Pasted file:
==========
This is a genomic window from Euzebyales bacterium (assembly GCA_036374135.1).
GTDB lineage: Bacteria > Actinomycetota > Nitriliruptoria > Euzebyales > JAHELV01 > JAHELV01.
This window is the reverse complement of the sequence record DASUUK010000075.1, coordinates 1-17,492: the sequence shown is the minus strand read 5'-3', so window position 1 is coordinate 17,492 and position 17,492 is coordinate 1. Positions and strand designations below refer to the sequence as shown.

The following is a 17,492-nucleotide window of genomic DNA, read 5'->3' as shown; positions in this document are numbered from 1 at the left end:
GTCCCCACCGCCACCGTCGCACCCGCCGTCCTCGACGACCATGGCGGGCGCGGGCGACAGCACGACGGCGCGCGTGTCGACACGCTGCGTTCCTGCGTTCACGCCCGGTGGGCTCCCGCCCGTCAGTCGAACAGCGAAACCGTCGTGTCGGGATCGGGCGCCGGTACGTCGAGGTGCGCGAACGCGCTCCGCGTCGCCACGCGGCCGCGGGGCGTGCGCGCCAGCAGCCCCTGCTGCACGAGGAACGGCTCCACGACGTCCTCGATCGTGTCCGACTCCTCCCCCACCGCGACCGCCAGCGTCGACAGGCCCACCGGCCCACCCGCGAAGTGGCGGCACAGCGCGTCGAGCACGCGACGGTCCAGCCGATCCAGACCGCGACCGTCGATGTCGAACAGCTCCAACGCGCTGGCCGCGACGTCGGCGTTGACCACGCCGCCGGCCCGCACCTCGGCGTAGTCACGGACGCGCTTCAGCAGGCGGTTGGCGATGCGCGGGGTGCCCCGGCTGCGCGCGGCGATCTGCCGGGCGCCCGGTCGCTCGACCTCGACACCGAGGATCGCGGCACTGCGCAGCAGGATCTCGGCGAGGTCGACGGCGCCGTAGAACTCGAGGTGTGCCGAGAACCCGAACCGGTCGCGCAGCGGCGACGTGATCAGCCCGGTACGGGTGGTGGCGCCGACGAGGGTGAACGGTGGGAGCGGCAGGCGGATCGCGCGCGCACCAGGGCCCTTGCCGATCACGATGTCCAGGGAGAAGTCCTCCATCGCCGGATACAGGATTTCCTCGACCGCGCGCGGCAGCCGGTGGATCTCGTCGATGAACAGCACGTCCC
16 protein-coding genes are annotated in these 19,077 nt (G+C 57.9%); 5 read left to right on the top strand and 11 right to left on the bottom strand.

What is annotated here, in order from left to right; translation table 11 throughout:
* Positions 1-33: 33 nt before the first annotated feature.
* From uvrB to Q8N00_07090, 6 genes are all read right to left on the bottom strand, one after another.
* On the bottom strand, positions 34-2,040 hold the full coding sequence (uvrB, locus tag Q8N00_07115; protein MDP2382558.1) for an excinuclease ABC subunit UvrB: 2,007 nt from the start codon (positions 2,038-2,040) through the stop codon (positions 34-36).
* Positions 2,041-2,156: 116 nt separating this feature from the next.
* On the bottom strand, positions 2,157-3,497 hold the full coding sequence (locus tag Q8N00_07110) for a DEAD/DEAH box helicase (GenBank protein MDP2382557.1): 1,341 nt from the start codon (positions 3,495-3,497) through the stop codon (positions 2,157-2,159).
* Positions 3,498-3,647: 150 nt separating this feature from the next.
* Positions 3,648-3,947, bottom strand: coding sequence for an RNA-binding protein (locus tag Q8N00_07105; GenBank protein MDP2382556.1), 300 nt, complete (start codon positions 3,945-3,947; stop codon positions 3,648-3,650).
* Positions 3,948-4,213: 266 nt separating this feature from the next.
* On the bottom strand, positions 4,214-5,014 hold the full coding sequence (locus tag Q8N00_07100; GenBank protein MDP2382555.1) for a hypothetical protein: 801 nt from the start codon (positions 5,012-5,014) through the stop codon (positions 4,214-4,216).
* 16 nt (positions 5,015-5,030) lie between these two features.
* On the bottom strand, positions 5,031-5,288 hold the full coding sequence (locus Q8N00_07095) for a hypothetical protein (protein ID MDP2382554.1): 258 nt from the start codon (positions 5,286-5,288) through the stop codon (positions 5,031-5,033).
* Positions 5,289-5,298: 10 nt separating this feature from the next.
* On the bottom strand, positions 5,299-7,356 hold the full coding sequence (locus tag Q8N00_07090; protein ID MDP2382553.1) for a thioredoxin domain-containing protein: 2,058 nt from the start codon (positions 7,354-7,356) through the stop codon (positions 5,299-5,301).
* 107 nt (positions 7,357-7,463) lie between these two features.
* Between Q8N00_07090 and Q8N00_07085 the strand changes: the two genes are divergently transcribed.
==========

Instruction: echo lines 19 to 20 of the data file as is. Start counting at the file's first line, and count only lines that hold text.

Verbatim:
* Positions 5,289-5,298: 10 nt separating this feature from the next.
* On the bottom strand, positions 5,299-7,356 hold the full coding sequence (locus tag Q8N00_07090; protein ID MDP2382553.1) for a thioredoxin domain-containing protein: 2,058 nt from the start codon (positions 7,354-7,356) through the stop codon (positions 5,299-5,301).